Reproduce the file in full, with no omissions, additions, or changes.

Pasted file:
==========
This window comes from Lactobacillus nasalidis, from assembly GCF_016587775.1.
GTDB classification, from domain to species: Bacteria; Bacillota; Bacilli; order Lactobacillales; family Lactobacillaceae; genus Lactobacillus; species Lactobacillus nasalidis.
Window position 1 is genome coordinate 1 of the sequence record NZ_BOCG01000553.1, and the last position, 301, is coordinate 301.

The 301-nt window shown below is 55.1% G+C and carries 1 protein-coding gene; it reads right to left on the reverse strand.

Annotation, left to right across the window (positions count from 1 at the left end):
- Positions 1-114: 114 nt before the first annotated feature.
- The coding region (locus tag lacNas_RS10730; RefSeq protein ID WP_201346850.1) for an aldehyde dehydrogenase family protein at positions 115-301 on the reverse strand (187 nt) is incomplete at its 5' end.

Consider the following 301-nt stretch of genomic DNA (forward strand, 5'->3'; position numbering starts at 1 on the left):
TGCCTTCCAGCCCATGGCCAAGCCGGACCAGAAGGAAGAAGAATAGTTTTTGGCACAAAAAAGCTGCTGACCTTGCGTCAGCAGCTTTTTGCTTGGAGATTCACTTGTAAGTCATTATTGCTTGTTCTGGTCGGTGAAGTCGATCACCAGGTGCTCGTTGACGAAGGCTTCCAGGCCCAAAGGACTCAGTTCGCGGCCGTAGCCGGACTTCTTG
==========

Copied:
This window comes from Lactobacillus nasalidis, from assembly GCF_016587775.1.
GTDB classification, from domain to species: Bacteria; Bacillota; Bacilli; order Lactobacillales; family Lactobacillaceae; genus Lactobacillus; species Lactobacillus nasalidis.
Window position 1 is genome coordinate 1 of the sequence record NZ_BOCG01000553.1, and the last position, 301, is coordinate 301.

The 301-nt window shown below is 55.1% G+C and carries 1 protein-coding gene; it reads right to left on the reverse strand.

Annotation, left to right across the window (positions count from 1 at the left end):
- Positions 1-114: 114 nt before the first annotated feature.
- The coding region (locus tag lacNas_RS10730; RefSeq protein ID WP_201346850.1) for an aldehyde dehydrogenase family protein at positions 115-301 on the reverse strand (187 nt) is incomplete at its 5' end.

Consider the following 301-nt stretch of genomic DNA (forward strand, 5'->3'; position numbering starts at 1 on the left):
TGCCTTCCAGCCCATGGCCAAGCCGGACCAGAAGGAAGAAGAATAGTTTTTGGCACAAAAAAGCTGCTGACCTTGCGTCAGCAGCTTTTTGCTTGGAGATTCACTTGTAAGTCATTATTGCTTGTTCTGGTCGGTGAAGTCGATCACCAGGTGCTCGTTGACGAAGGCTTCCAGGCCCAAAGGACTCAGTTCGCGGCCGTAGCCGGACTTCTTG